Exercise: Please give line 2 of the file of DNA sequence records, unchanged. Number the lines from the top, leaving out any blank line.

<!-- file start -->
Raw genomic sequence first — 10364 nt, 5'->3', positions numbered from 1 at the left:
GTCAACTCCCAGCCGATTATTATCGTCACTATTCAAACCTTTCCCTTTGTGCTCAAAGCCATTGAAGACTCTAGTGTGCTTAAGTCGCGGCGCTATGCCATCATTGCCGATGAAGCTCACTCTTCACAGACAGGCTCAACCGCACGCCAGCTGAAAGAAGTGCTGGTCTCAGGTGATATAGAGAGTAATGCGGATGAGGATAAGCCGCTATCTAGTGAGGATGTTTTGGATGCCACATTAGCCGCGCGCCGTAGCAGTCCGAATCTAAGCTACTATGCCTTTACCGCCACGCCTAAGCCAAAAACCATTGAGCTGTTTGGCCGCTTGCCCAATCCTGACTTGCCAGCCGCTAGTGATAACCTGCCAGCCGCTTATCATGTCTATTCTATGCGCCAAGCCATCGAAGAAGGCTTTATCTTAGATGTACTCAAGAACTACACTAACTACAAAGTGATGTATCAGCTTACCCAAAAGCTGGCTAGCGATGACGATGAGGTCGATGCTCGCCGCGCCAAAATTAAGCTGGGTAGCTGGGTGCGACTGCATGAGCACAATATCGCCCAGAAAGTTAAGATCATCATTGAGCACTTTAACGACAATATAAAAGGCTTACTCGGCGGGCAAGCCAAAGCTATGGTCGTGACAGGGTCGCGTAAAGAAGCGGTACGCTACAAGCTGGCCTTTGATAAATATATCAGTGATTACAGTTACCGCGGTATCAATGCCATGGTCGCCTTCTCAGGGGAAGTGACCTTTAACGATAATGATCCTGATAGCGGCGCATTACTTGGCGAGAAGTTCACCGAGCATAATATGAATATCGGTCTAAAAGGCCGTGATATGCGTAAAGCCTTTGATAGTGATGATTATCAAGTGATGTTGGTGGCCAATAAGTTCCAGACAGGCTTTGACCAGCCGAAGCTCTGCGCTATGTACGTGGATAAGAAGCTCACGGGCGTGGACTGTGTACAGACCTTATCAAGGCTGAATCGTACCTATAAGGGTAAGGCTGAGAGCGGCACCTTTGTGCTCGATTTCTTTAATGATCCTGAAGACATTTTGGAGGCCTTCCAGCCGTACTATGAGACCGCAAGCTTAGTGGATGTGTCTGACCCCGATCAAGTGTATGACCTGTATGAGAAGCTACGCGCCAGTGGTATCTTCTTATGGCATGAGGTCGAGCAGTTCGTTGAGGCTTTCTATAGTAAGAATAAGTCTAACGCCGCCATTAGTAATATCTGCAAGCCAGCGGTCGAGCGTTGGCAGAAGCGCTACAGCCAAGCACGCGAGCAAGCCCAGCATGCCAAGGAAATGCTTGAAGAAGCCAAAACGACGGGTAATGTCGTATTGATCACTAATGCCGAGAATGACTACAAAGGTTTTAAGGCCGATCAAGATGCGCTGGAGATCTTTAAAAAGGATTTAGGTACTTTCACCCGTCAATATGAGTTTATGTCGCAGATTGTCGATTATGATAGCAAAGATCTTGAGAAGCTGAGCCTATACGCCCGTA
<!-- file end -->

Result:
GTCAACTCCCAGCCGATTATTATCGTCACTATTCAAACCTTTCCCTTTGTGCTCAAAGCCATTGAAGACTCTAGTGTGCTTAAGTCGCGGCGCTATGCCATCATTGCCGATGAAGCTCACTCTTCACAGACAGGCTCAACCGCACGCCAGCTGAAAGAAGTGCTGGTCTCAGGTGATATAGAGAGTAATGCGGATGAGGATAAGCCGCTATCTAGTGAGGATGTTTTGGATGCCACATTAGCCGCGCGCCGTAGCAGTCCGAATCTAAGCTACTATGCCTTTACCGCCACGCCTAAGCCAAAAACCATTGAGCTGTTTGGCCGCTTGCCCAATCCTGACTTGCCAGCCGCTAGTGATAACCTGCCAGCCGCTTATCATGTCTATTCTATGCGCCAAGCCATCGAAGAAGGCTTTATCTTAGATGTACTCAAGAACTACACTAACTACAAAGTGATGTATCAGCTTACCCAAAAGCTGGCTAGCGATGACGATGAGGTCGATGCTCGCCGCGCCAAAATTAAGCTGGGTAGCTGGGTGCGACTGCATGAGCACAATATCGCCCAGAAAGTTAAGATCATCATTGAGCACTTTAACGACAATATAAAAGGCTTACTCGGCGGGCAAGCCAAAGCTATGGTCGTGACAGGGTCGCGTAAAGAAGCGGTACGCTACAAGCTGGCCTTTGATAAATATATCAGTGATTACAGTTACCGCGGTATCAATGCCATGGTCGCCTTCTCAGGGGAAGTGACCTTTAACGATAATGATCCTGATAGCGGCGCATTACTTGGCGAGAAGTTCACCGAGCATAATATGAATATCGGTCTAAAAGGCCGTGATATGCGTAAAGCCTTTGATAGTGATGATTATCAAGTGATGTTGGTGGCCAATAAGTTCCAGACAGGCTTTGACCAGCCGAAGCTCTGCGCTATGTACGTGGATAAGAAGCTCACGGGCGTGGACTGTGTACAGACCTTATCAAGGCTGAATCGTACCTATAAGGGTAAGGCTGAGAGCGGCACCTTTGTGCTCGATTTCTTTAATGATCCTGAAGACATTTTGGAGGCCTTCCAGCCGTACTATGAGACCGCAAGCTTAGTGGATGTGTCTGACCCCGATCAAGTGTATGACCTGTATGAGAAGCTACGCGCCAGTGGTATCTTCTTATGGCATGAGGTCGAGCAGTTCGTTGAGGCTTTCTATAGTAAGAATAAGTCTAACGCCGCCATTAGTAATATCTGCAAGCCAGCGGTCGAGCGTTGGCAGAAGCGCTACAGCCAAGCACGCGAGCAAGCCCAGCATGCCAAGGAAATGCTTGAAGAAGCCAAAACGACGGGTAATGTCGTATTGATCACTAATGCCGAGAATGACTACAAAGGTTTTAAGGCCGATCAAGATGCGCTGGAGATCTTTAAAAAGGATTTAGGTACTTTCACCCGTCAATATGAGTTTATGTCGCAGATTGTCGATTATGATAGCAAAGATCTTGAGAAGCTGAGCCTATACGCCCGTA